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Parenting Perspective: Think Outside the Hospital Lights (advocating for your child)

When our daughter was born, she had jaundice and had to stay overnight in the hospital under lights. I had a bed, but she was in a crib, naked and blindfolded. I was allowed to hold her for 10 minutes every hour. The separation was torture. I laid in bed and cried. The nurse shrugged. That's just how it was done.


Then, my husband's aunt came to visit us. The head L&D nurse at that hospital, she'd just stopped in to see her great-niece. She assessed the situation, then asked if I minded being under the lights, too. Did I mind being warm so I could hold my baby??? NOPE.


She gently handed my baby to me, then moved the light over my bed. We could be together! My daughter and I slept side-by-side with nurses hovering throughout the night. I wish we'd thought to get a picture of that night 11 years ago!


When something feels wrong in parenting and everyone around shrugs and acts like it has to be that way, remember this story. Advocating for your child can feel scary, but who is going to do it if you don't? This is your job. Either find the person who thinks outside the box and can fix it -or- BE the person who thinks outside the box and fixes it.


I didn't need anyone to hand me my baby and move the light, but I didn't realize how much power I had. I thought "they" were in charge, but as the mother, I was actually the one in charge. I just needed to find my voice. If that happened to me today, I'd move the light myself and inform the nurses I'd made a change. (Better yet, I'd call local medical supply centers, rent some lights for a few days, then inform the hospital we'd be under lights at home.)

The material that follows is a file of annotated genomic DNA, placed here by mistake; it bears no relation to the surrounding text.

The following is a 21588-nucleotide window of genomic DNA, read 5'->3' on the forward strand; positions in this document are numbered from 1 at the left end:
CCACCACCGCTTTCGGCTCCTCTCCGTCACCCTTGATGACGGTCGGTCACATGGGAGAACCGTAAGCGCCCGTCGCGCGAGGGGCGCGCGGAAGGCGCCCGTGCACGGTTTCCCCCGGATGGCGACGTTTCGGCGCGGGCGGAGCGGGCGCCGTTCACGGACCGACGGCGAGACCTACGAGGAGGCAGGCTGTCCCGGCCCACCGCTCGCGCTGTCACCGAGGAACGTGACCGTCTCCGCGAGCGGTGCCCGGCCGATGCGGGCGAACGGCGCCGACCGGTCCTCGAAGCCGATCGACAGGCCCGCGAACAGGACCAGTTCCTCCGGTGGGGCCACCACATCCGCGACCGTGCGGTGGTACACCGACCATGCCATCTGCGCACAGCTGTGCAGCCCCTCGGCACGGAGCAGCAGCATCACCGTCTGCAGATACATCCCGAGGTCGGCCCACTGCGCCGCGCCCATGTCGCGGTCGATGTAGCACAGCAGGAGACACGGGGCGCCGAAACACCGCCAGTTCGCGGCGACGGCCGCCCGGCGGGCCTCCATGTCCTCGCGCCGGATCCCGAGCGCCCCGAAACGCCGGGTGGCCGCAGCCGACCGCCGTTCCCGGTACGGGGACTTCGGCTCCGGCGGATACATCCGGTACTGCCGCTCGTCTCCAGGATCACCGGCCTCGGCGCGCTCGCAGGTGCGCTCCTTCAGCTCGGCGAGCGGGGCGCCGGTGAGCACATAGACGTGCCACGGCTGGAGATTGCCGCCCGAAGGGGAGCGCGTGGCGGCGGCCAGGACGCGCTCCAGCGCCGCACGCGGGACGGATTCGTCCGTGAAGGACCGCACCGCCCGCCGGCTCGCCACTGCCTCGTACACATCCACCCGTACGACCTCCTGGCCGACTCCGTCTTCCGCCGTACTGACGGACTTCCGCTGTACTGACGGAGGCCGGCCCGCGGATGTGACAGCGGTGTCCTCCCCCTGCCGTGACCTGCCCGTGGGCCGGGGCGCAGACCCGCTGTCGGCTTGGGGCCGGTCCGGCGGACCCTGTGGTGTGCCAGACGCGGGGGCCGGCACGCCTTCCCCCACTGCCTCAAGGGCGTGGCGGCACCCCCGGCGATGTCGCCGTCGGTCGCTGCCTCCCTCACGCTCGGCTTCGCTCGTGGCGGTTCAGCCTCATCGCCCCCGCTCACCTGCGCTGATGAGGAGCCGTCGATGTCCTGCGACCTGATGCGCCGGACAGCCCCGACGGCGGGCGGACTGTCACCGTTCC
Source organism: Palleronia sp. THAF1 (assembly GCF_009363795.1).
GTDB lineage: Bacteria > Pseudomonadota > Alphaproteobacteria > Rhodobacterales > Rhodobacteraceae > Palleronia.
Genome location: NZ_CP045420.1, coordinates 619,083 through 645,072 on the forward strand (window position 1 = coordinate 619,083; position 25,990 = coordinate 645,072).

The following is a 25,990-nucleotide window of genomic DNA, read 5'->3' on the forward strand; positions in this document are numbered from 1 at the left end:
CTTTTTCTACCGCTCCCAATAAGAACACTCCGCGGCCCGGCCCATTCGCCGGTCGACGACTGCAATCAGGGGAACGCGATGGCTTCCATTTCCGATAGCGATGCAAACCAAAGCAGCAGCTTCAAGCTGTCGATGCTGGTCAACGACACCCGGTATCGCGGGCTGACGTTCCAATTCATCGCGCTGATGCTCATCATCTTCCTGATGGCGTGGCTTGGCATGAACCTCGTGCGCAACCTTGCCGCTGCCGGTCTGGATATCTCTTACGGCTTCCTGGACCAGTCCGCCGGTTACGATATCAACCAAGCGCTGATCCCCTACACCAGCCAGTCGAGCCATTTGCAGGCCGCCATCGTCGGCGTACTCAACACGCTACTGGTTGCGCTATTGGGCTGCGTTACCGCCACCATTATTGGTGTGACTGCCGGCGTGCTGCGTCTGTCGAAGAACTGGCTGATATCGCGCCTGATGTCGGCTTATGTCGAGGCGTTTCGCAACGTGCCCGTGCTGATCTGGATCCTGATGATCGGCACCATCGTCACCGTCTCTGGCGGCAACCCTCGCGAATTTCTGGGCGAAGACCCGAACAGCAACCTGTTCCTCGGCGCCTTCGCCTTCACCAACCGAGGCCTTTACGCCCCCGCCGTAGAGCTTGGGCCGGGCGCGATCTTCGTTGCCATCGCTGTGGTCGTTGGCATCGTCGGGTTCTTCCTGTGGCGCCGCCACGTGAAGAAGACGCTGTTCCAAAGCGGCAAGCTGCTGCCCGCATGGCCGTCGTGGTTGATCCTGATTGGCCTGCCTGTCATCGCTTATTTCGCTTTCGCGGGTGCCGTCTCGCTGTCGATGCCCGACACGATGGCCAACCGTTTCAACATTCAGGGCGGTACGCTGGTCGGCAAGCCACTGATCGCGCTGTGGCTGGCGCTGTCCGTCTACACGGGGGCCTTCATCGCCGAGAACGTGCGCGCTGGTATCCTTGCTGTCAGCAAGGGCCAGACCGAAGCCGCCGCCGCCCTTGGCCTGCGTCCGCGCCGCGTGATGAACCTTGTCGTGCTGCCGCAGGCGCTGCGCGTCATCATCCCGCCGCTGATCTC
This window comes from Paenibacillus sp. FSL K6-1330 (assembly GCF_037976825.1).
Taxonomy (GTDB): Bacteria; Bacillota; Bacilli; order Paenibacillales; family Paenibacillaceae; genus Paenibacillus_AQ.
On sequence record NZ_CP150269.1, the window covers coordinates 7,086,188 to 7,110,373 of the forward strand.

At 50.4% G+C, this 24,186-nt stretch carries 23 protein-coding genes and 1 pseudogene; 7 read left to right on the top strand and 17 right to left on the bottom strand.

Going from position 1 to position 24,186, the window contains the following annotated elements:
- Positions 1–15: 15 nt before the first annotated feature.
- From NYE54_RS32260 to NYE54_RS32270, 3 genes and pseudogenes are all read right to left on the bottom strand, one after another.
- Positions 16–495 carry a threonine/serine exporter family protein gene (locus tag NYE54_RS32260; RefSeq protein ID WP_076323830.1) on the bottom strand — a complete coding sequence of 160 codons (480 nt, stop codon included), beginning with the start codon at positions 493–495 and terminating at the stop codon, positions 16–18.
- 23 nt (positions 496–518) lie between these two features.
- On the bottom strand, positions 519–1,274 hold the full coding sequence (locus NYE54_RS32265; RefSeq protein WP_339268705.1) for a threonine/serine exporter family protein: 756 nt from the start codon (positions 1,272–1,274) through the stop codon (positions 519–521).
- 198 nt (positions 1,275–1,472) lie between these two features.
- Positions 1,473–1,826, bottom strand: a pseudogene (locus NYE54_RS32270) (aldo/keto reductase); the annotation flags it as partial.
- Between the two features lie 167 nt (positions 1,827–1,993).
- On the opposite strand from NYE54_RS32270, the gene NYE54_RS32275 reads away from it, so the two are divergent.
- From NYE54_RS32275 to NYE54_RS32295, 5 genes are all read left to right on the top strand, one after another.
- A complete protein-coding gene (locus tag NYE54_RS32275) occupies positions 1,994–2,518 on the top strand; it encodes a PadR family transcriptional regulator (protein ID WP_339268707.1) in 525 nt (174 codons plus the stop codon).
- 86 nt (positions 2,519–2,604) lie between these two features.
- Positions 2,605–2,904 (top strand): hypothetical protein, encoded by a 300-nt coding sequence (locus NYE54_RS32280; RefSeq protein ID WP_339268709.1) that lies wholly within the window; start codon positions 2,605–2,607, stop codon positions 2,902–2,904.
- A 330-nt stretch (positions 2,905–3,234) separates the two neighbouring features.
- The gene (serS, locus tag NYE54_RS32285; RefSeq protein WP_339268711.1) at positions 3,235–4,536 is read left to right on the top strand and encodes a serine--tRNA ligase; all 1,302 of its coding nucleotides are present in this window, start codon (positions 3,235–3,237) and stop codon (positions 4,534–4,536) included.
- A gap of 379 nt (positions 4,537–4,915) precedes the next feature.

When it comes to your child, YOU are in charge. Everyone who works with you to care for your child is under your authority. If you don't like what's happening, it's up to you to change it. Or leave.


Don't be afraid to speak up and ask questions. I didn't know how to advocate for my child as a brand new mom. All I knew to do was cry. I had to learn from hard experiences and other mothers who showed me how to have courage. I want to empower YOU not to lay around and cry, but to think outside the box and boldly press for a solution.



The following are six examples of things you can say when you find yourself in that kind of situation:


1. "As the parent, I'm ultimately responsible for my child's well-being, and I expect my decisions to be respected and supported."


2. "I appreciate your expertise, but I'm the one who knows my child best. Let's work together to find a solution that aligns with our family's values and needs."


3. "I understand your protocol, but I believe there might be alternative approaches we can explore that better suit our situation. Can we discuss them further?"


4. "I value your input, but ultimately, I'm the one who will make the final decisions regarding my child's care. Let's collaborate to ensure the best outcome for them."


5. "I'm open to suggestions, but I need to feel confident in the decisions made for my child. Let's find a solution together that honors both your expertise and my parental authority."


6. "I don't know what the solution is, but THIS is unacceptable. Let's talk to someone with the authority to help us figure this out."


Have you ever needed to advocate for your child and been like me, crying and helpless? What did you learn through the situation. I love to hear from you. Let's discuss it in the comments.


Love,

Kimberly



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